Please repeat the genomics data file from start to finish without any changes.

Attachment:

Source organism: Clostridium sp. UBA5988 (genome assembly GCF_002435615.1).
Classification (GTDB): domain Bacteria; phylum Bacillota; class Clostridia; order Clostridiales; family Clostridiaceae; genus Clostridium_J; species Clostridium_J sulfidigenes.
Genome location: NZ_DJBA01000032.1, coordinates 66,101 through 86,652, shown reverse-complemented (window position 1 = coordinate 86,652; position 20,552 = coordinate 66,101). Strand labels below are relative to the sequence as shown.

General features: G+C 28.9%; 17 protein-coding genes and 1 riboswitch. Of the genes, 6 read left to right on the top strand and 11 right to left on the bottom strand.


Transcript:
Source organism: Clostridium sp. UBA5988 (genome assembly GCF_002435615.1).
Classification (GTDB): domain Bacteria; phylum Bacillota; class Clostridia; order Clostridiales; family Clostridiaceae; genus Clostridium_J; species Clostridium_J sulfidigenes.
Genome location: NZ_DJBA01000032.1, coordinates 66,101 through 86,652, shown reverse-complemented (window position 1 = coordinate 86,652; position 20,552 = coordinate 66,101). Strand labels below are relative to the sequence as shown.

General features: G+C 28.9%; 17 protein-coding genes and 1 riboswitch. Of the genes, 6 read left to right on the top strand and 11 right to left on the bottom strand.